All the highlight and shadow recovery was done through Adobe Photoshop – I simply opened all the DNG files of a sequence, then corrected one photo with the RAW Import Converter (“Highlight Recovery” turned to the maximum on all shots, “Shadow Recovery” increased with higher aperture). The setting for one photo was then synchronized for the whole sequence. The photos were then saved as uncompressed TIFFs and imported as an image sequence in QuickTime 7, where I saved the sequence as an uncompressed MOV file. The MOVs were imported into Final Cut Pro X and dropped into a ProRes 422 timeline. Minor saturation adjustments were done to the KineRAW MINI footage as the KineLOG produced considerably less saturated colours than the 5D Mark III.
EDIT: Readers have correctly pointed out that you can’t “bake in” picture profiles into raw footage – which means that the CineStyle setting in Magic Lantern is irrelevant. Sorry for my stupid newbee mistake!
As you can probably see, both cameras have their advantages when it comes to dynamic range, and it’s a really close call. Due to the considerably larger sensor, the 5D Mark III seems to be better in low light. The shadows are simply better protected and there is more detail. When completely underexposed and pulled back up (e.g. at the f/22 shot), grain is very visible from both cameras, while the 5D Mark III seems to be a tiny bit better. However, it seems like highlights are more easily recoverable with the KineRAW MINI in KineLOG mode. Look at the horizon in the shots and you will see much more detail in the blue.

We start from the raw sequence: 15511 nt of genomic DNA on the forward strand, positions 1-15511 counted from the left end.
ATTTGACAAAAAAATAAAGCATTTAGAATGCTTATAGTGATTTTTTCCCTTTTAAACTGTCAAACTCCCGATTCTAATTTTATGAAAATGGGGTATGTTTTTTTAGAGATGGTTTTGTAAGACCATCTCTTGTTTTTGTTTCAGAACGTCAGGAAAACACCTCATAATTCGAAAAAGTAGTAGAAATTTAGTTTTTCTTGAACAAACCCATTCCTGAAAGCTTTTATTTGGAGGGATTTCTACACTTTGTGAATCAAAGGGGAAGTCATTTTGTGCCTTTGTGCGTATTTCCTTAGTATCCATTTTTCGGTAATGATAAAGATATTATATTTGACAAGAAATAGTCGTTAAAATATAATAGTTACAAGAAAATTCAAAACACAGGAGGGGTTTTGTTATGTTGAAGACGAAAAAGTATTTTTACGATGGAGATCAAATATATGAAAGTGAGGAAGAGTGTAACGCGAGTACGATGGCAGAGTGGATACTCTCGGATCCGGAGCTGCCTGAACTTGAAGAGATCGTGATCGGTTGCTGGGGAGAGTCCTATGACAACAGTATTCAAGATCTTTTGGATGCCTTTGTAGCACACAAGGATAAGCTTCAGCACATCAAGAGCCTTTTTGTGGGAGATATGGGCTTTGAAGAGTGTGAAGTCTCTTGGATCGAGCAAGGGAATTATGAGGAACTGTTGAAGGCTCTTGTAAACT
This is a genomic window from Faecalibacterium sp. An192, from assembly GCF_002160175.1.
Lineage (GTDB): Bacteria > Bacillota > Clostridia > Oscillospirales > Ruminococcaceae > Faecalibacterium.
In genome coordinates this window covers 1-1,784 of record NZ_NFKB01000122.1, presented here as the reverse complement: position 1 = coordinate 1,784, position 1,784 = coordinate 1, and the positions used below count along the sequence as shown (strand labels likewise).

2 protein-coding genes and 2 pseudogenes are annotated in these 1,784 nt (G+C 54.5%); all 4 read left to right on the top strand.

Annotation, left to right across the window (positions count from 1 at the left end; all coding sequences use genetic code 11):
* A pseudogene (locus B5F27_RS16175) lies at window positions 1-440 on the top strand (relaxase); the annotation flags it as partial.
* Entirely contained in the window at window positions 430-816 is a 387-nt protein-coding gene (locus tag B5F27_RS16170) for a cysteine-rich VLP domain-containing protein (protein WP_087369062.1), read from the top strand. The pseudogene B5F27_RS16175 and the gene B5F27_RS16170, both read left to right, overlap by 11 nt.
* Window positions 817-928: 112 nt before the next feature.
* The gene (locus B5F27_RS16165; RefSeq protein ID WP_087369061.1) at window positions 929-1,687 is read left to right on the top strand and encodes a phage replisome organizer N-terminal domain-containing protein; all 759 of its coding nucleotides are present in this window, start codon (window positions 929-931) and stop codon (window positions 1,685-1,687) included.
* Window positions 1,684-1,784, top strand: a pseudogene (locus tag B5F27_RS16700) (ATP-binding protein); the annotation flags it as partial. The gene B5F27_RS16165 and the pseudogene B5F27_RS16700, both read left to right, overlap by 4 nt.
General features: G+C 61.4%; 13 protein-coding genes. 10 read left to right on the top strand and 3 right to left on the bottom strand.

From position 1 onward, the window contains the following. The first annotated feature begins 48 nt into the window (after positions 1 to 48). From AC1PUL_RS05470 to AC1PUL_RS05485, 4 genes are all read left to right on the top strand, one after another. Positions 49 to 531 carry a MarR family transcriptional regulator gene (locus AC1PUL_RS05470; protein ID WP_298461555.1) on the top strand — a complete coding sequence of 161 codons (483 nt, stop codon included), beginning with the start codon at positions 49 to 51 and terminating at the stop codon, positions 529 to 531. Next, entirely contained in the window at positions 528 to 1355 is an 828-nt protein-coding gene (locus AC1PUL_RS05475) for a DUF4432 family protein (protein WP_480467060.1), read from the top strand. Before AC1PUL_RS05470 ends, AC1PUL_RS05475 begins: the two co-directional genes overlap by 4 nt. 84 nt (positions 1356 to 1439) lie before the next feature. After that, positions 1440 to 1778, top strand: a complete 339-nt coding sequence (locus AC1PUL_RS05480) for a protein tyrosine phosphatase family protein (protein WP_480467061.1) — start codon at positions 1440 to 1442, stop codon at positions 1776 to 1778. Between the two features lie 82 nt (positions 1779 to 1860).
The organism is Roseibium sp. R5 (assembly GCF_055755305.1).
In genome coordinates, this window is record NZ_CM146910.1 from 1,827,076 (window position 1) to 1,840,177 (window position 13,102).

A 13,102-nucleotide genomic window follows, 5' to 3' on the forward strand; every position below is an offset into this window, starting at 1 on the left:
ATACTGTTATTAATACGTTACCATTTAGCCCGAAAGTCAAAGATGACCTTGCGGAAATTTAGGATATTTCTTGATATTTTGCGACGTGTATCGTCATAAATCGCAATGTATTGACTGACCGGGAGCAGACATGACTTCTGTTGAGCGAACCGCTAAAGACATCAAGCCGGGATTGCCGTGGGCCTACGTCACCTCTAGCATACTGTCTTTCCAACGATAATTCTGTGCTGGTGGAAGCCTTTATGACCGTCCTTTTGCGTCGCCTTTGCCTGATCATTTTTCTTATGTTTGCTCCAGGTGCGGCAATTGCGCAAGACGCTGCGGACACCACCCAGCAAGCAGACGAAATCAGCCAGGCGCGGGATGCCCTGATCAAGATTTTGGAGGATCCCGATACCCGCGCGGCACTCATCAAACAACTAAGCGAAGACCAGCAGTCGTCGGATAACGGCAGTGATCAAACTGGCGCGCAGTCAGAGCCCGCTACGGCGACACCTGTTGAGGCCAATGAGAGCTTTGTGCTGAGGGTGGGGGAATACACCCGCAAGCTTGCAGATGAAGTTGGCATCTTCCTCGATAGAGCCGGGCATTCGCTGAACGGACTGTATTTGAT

So all in all, both cameras have impressive dynamic range, yet the 5D Mark III seems to be better in low light and the KineRAW MINI is better with highlights. Both are definitely worth quecking out in more detail!